Is Goats Milk Lactose-Free? Good News & Bad News

Goat milk has been gaining in popularity as an alternative to cow milk. Goat milk is often touted as being more easily digestible than cow milk and is a good option for people with lactose intolerance. But is it really lactose-free?

The short answer is no, goat milk is not lactose-free. However, it’s not that simple. Let’s dive into more detail about goat's milk for lactose intolerance.

What is Lactose?

What is Lactose?

Lactose is a type of sugar that is found in milk and other dairy products. It is made up of two smaller sugars, glucose and galactose, which are bonded together. Lactose is sometimes referred to as milk sugar since it is the type of sugar found in milk.

Though milk and dairy products contain healthy fats, proteins, and vitamins in addtion to lactose, they can be a beneficial addition to a balanced diet for many people.

However, some people experience lactose intolerance. Lactose intolerance is a condition that affects some people who cannot digest lactose properly. People who are lactose-intolerant have a deficiency of an enzyme called lactase, which means that they cannot break down lactose into smaller sugars.

When people with lactose intolerance consume lactose, they may experience gastrointestinal symptoms such as abdominal pain, bloating, flatulence, and diarrhea. Lactose intolerance sensitivity can range from mild to severe depending on the person.

Does Goat Milk Have Lactose?

Does Goat Milk Have Lactose?

So is there lactose in goat’s milk? The short answer is yes. Goat’s milk is not entirely free of lactose like many plant-based milk alternatives like almond milk or oat milk. The lactose content of goat milk is typically around 4.1%, which is slightly lower than the lactose content of cow's milk, which is around 4.7%.

Goats Milk For Lactose Intolerance

4% seems like a low number, but can individuals with lactose intolerance drink goat’s milk? Well, maybe… For people with severe lactose intolerance, goat’s milk still has too much lactose to drink without symptoms. Those that have a mild case of lactose intolerance might find that goat’s milk is easier to digest than cow’s milk. In addition to containing slightly less lactose, goat’s milk is likely easier to digest because the proteins in goat’s milk are smaller than those in cow’s milk.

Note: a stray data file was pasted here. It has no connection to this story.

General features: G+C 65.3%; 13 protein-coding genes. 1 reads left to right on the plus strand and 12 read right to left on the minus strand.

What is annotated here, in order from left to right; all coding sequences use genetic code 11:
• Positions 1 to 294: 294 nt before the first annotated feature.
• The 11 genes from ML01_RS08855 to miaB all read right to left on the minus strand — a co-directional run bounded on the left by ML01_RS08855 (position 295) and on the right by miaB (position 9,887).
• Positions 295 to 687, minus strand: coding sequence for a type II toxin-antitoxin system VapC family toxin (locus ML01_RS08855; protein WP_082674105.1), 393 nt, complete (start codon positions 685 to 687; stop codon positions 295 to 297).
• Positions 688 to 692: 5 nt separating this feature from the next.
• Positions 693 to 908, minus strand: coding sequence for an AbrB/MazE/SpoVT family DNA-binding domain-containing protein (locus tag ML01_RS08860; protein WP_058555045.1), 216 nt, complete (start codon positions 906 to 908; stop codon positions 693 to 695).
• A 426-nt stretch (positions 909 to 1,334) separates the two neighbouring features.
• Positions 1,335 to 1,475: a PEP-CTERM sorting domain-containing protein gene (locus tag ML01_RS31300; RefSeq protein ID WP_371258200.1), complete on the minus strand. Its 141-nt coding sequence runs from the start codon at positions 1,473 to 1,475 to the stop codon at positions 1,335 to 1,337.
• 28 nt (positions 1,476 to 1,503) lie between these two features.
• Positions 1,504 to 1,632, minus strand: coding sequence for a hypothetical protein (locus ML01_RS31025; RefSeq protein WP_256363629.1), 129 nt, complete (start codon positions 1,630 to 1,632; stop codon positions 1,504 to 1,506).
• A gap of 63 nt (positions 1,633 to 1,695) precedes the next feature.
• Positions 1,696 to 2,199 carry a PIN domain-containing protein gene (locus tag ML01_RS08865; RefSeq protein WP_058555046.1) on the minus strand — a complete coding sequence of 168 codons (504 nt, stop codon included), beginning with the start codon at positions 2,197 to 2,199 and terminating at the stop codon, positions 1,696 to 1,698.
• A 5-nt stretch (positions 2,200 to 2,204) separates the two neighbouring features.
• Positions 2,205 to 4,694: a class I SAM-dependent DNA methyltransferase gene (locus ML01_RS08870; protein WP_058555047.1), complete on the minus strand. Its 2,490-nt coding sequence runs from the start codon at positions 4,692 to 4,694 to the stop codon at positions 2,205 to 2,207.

Some people with lactose intolerance do find that they can tolerate goat milk better than cow's milk, but this can vary from person to person. So if you're looking for a dairy alternative, goat milk may be an option to consider, though it is best to consult a healthcare professional if you have concerns about your ability to digest lactose or if you experience symptoms after consuming dairy products.

And if you do try to drink goat’s milk with lactose intolerance, start with small amounts to see how your body reacts.

What Can I Do With Goat’s Milk Besides Drink It?

If you are one of the people that can’t tolerate drinking goat’s milk due to lactose intolerance, you’ll be happy to know that there are plenty of other uses. One of the most popular uses is skin care believe it or not!

Goat’s milk can be added to a bath and goat’s milk is also a great ingredient for making soap. It is great for your skin with natural exfoliants, deeply penetrating moisture, and even anti-aging properties.

Try Goat Milk Soap Instead

Try Goat Milk Soap Instead

Can’t drink goat’s milk? Try goat milk soap from GOAT Soap instead. Goat milk soap is a great alternative to traditional soap. It is also another way to harness all the natural goodness of goat’s milk without an upset stomach!